Most days at work, we, nurses, have a long list of tasks keeping our mind on a set schedule to get everything done for each patient by the end of our shift. It is the nature of the job as the caretaker for your patients. I don’t say this with complaint but to be matter of fact. Morning/afternoon/evening medicines, insulin with meals based off blood sugars, dressing changes, turning and changing patients, charting, and the list goes on. It is compounded by always ensuring heart rates, blood pressures, and symptoms are under control. The final piece is the requests from patients and families. As much as I want each patient to have a sprite or snack, there could be a time or two in which I may forget only because of something more pressing. As much as I try to be the very best nurse as I can, I am also only human. I will never forget to watch your heart rate or blood pressure before administering a medicine; however, I can’t promise that I might not forget a Sprite, water, snack, or blanket every now and then.
One of the biggest traits I hope my patients can extend towards me is not just respect, but grace: grace when I am slammed and forget snacks, grace when I can’t show up with pain medicine right as I hang up the call light, and grace when the condition of another patient calls my attention from another. As a Christian, we are always receiving grace that is undeserved from Jesus. The act of being offered forgiveness freely is such a gift and should not be taken for granted. Therefore, it should be given freely. In Romans 3:24, Paul says, “And all are justified freely by His grace through the redemption that came by Christ Jesus” (Romans 3:24). It is a free gift that comes from just saying YES to Jesus. We’ve been freely given grace; therefore, it should be extended in a freeing way rather than a resentful way. We never deserve such a gift, but it is our duty to extend this grace as the Lord extended grace to us.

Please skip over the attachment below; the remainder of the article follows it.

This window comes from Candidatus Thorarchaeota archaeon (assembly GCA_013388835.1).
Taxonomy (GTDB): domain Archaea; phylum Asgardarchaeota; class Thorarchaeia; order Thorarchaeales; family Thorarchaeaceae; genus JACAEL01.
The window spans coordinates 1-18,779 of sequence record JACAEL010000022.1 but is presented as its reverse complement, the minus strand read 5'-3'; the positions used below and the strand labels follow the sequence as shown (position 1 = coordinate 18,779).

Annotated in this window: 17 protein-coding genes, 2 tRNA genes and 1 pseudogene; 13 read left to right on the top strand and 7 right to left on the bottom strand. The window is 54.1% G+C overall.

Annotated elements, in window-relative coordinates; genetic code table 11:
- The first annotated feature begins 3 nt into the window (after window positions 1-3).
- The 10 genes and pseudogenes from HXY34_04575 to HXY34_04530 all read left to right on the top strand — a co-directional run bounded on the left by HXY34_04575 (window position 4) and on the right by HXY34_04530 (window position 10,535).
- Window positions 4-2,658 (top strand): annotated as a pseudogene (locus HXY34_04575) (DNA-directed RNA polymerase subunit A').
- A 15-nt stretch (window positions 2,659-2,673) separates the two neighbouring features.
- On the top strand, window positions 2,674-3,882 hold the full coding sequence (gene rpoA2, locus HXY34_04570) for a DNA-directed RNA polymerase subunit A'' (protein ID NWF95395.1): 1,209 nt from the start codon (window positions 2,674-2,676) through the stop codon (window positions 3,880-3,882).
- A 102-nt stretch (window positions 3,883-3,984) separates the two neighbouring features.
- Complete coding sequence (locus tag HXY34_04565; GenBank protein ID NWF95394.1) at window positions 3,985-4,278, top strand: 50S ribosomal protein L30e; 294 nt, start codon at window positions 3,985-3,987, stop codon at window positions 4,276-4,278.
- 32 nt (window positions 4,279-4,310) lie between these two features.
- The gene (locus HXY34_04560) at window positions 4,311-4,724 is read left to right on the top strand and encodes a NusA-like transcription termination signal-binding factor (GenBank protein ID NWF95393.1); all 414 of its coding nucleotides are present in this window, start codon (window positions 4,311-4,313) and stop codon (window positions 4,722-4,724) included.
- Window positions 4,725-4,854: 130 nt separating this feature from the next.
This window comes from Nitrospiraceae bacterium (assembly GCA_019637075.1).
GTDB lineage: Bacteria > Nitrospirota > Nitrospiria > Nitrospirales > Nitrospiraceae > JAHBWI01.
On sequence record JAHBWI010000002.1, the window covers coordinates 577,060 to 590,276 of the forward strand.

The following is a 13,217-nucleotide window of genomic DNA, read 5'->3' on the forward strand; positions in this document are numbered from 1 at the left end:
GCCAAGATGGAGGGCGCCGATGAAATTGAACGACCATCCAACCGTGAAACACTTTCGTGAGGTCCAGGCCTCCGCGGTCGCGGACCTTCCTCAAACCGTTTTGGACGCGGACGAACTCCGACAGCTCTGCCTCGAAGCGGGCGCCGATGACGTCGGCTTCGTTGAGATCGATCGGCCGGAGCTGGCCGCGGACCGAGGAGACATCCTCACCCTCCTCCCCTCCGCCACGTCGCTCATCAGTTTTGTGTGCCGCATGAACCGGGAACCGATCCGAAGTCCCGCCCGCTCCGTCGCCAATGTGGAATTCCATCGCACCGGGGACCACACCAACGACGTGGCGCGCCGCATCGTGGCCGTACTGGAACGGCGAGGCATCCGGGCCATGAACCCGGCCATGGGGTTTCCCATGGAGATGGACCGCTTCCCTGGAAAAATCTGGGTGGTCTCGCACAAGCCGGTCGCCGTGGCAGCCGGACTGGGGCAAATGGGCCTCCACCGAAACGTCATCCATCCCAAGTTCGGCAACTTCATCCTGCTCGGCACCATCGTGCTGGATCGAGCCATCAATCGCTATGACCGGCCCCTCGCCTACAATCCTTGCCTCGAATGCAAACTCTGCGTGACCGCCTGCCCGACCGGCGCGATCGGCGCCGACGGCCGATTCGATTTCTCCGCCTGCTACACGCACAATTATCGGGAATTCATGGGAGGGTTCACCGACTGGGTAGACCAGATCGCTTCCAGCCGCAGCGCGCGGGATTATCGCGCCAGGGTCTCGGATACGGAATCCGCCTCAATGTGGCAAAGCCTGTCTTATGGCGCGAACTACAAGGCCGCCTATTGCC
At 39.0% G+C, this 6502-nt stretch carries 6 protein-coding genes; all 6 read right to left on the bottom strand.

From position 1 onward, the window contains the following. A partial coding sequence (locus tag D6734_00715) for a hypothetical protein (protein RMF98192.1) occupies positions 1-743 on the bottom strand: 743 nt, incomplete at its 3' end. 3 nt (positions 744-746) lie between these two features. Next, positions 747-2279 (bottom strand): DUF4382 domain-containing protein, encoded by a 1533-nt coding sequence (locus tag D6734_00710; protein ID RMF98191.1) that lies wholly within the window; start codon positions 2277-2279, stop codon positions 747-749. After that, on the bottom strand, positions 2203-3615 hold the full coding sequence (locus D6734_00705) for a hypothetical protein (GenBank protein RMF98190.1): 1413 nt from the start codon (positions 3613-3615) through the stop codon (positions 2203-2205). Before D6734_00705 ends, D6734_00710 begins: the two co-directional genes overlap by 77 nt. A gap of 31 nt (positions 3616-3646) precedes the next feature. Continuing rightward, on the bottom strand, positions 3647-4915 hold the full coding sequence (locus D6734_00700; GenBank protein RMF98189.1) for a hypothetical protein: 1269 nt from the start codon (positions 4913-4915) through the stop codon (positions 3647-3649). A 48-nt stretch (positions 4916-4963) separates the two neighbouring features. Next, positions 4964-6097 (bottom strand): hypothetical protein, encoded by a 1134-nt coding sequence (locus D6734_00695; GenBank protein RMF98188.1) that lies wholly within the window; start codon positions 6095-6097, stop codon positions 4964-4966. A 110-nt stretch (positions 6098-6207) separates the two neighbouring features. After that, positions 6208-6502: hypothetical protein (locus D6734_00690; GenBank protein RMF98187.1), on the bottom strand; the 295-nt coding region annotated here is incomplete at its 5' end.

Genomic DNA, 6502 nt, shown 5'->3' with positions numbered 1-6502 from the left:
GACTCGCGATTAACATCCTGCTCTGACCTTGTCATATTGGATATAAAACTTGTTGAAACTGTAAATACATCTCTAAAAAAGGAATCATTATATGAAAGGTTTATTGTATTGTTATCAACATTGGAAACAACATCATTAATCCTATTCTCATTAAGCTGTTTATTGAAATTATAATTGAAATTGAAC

I do not say this in a one way sense, but as the nurse, I too promise to give grace freely in the midst of the patient’s a difficult circumstance and strange environment. I promise to gently and respectfully understand if grace is not the first foot put forward during such a challenging time. I still will extend free grace and understand each scenario.
Forgive freely as Jesus did and as you would want someone to do if you made the mistake. In the midst of trying our hardest to be the best nurse or the best patient, sometimes we make mistakes. How reassuring is it to know that grace is freely given by Jesus in those mistakes JUST as it can be extended freely by others.
I pray this week for more grace in the everyday. It would be a beautiful world if our natural reaction was forgiveness rather than other negative emotions towards others!